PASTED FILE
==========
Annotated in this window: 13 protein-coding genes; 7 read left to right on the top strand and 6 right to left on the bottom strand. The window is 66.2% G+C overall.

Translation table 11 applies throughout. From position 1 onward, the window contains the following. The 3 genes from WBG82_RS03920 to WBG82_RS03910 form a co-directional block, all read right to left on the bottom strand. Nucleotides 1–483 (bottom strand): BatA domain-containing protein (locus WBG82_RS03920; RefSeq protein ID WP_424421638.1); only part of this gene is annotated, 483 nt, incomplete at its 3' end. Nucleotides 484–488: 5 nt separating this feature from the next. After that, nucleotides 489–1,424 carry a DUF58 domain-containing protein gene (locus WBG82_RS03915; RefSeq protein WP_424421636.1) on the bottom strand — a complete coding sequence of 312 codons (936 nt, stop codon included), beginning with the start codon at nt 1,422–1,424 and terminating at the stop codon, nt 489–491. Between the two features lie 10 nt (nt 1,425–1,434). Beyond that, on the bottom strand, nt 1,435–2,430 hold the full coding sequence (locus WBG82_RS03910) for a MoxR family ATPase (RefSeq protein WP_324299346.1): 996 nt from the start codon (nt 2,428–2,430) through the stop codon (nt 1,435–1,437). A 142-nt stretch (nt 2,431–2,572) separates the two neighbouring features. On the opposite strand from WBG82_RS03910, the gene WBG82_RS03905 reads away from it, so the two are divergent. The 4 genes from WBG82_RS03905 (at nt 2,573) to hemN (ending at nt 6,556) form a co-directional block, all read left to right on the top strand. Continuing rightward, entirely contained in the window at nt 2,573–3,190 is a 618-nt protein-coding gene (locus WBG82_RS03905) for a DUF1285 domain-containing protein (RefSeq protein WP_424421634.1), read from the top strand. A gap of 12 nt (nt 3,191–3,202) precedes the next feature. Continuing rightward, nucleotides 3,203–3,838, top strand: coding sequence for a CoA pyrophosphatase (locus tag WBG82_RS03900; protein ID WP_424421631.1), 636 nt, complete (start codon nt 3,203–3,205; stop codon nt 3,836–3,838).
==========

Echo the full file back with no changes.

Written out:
Annotated in this window: 13 protein-coding genes; 7 read left to right on the top strand and 6 right to left on the bottom strand. The window is 66.2% G+C overall.

Translation table 11 applies throughout. From position 1 onward, the window contains the following. The 3 genes from WBG82_RS03920 to WBG82_RS03910 form a co-directional block, all read right to left on the bottom strand. Nucleotides 1–483 (bottom strand): BatA domain-containing protein (locus WBG82_RS03920; RefSeq protein ID WP_424421638.1); only part of this gene is annotated, 483 nt, incomplete at its 3' end. Nucleotides 484–488: 5 nt separating this feature from the next. After that, nucleotides 489–1,424 carry a DUF58 domain-containing protein gene (locus WBG82_RS03915; RefSeq protein WP_424421636.1) on the bottom strand — a complete coding sequence of 312 codons (936 nt, stop codon included), beginning with the start codon at nt 1,422–1,424 and terminating at the stop codon, nt 489–491. Between the two features lie 10 nt (nt 1,425–1,434). Beyond that, on the bottom strand, nt 1,435–2,430 hold the full coding sequence (locus WBG82_RS03910) for a MoxR family ATPase (RefSeq protein WP_324299346.1): 996 nt from the start codon (nt 2,428–2,430) through the stop codon (nt 1,435–1,437). A 142-nt stretch (nt 2,431–2,572) separates the two neighbouring features. On the opposite strand from WBG82_RS03910, the gene WBG82_RS03905 reads away from it, so the two are divergent. The 4 genes from WBG82_RS03905 (at nt 2,573) to hemN (ending at nt 6,556) form a co-directional block, all read left to right on the top strand. Continuing rightward, entirely contained in the window at nt 2,573–3,190 is a 618-nt protein-coding gene (locus WBG82_RS03905) for a DUF1285 domain-containing protein (RefSeq protein WP_424421634.1), read from the top strand. A gap of 12 nt (nt 3,191–3,202) precedes the next feature. Continuing rightward, nucleotides 3,203–3,838, top strand: coding sequence for a CoA pyrophosphatase (locus tag WBG82_RS03900; protein ID WP_424421631.1), 636 nt, complete (start codon nt 3,203–3,205; stop codon nt 3,836–3,838).